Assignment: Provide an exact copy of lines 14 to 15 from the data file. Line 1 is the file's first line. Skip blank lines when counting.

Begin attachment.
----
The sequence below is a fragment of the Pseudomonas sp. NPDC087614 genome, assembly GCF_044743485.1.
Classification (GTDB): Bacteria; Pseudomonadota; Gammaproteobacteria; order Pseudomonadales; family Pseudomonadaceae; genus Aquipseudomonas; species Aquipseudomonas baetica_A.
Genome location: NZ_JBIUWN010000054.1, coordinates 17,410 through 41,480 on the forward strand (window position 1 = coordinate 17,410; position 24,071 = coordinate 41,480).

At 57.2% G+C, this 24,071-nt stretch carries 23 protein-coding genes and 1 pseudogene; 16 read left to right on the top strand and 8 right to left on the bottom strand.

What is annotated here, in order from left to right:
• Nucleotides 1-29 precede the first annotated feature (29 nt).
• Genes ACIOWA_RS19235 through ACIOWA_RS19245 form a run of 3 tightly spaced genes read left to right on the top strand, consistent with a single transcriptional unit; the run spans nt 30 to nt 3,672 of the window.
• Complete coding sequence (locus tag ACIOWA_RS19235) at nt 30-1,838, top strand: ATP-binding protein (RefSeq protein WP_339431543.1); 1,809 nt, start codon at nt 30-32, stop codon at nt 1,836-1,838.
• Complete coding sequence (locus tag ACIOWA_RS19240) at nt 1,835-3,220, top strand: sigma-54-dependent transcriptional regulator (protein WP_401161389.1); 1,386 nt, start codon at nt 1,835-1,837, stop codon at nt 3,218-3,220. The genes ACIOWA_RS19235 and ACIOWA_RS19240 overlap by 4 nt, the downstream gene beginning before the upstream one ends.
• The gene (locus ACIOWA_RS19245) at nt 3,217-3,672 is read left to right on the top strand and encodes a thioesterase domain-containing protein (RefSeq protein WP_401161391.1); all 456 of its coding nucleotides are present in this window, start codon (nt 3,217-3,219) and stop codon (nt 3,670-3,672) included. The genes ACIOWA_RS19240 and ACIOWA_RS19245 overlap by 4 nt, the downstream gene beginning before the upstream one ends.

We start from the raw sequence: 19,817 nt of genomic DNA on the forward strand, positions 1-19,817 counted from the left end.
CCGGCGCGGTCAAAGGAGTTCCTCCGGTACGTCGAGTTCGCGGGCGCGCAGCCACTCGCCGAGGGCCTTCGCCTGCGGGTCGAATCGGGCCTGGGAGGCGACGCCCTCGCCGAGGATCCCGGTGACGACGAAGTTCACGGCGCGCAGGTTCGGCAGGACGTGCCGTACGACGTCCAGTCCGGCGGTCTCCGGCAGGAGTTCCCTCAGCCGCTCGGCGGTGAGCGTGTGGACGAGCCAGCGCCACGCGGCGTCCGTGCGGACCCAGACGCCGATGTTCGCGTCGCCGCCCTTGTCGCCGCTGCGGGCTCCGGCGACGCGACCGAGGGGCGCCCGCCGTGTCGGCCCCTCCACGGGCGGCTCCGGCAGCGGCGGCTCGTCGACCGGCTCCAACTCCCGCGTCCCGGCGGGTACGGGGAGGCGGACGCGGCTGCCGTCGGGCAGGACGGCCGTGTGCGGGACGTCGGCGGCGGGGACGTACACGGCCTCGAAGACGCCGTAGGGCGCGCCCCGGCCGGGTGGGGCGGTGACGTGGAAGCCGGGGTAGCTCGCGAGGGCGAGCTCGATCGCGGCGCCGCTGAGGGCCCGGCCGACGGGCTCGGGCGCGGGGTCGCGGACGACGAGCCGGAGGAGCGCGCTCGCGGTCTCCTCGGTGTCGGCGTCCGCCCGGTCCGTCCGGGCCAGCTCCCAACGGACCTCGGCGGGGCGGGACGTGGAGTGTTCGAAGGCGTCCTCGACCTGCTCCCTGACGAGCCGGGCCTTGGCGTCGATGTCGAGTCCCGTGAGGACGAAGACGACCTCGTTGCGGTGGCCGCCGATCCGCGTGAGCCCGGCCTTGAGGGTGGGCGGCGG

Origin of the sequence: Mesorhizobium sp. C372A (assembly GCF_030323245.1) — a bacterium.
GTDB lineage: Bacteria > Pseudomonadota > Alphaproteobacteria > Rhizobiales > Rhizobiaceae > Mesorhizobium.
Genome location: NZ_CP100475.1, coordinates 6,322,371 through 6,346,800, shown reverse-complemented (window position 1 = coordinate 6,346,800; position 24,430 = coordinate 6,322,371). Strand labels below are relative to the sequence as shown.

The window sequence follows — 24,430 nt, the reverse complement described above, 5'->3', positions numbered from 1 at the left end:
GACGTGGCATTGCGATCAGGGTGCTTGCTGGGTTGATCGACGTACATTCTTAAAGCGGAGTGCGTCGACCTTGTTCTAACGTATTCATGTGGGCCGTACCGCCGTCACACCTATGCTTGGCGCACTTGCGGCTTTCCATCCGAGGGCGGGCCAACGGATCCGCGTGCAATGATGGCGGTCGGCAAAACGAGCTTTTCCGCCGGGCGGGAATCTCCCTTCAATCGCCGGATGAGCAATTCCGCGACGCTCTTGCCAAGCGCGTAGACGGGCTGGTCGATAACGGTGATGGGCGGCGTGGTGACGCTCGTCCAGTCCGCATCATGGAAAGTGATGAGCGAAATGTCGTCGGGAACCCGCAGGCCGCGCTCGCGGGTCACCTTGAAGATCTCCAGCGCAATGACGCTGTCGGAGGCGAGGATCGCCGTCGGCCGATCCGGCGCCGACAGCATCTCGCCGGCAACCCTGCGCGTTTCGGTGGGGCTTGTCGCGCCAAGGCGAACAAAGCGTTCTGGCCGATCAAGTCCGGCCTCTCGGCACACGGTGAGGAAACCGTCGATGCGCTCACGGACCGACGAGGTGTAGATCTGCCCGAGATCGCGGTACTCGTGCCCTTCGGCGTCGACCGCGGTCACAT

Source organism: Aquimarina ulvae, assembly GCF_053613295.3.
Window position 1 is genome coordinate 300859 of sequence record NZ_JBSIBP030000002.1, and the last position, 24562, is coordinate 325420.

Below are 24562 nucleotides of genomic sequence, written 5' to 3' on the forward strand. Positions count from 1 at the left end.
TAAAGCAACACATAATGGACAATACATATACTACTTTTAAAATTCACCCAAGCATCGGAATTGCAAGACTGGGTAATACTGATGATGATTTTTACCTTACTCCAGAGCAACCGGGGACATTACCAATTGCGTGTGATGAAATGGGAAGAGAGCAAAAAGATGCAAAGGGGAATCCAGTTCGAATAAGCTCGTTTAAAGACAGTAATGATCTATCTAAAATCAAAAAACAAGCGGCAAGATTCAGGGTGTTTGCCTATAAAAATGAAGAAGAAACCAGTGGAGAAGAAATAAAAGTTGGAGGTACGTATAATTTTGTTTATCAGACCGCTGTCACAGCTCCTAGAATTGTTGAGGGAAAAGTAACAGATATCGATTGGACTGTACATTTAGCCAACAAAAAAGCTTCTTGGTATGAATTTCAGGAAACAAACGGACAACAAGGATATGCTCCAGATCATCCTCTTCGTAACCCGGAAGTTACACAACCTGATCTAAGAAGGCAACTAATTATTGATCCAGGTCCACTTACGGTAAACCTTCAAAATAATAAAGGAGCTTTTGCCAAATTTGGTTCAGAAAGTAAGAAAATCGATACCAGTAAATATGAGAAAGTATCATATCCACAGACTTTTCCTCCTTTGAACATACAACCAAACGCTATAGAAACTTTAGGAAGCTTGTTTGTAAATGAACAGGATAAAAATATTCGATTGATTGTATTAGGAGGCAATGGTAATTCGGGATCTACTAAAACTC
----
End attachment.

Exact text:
GTDB lineage: Bacteria > Pseudomonadota > Alphaproteobacteria > Rhizobiales > Rhizobiaceae > Mesorhizobium.
Genome location: NZ_CP100475.1, coordinates 6,322,371 through 6,346,800, shown reverse-complemented (window position 1 = coordinate 6,346,800; position 24,430 = coordinate 6,322,371). Strand labels below are relative to the sequence as shown.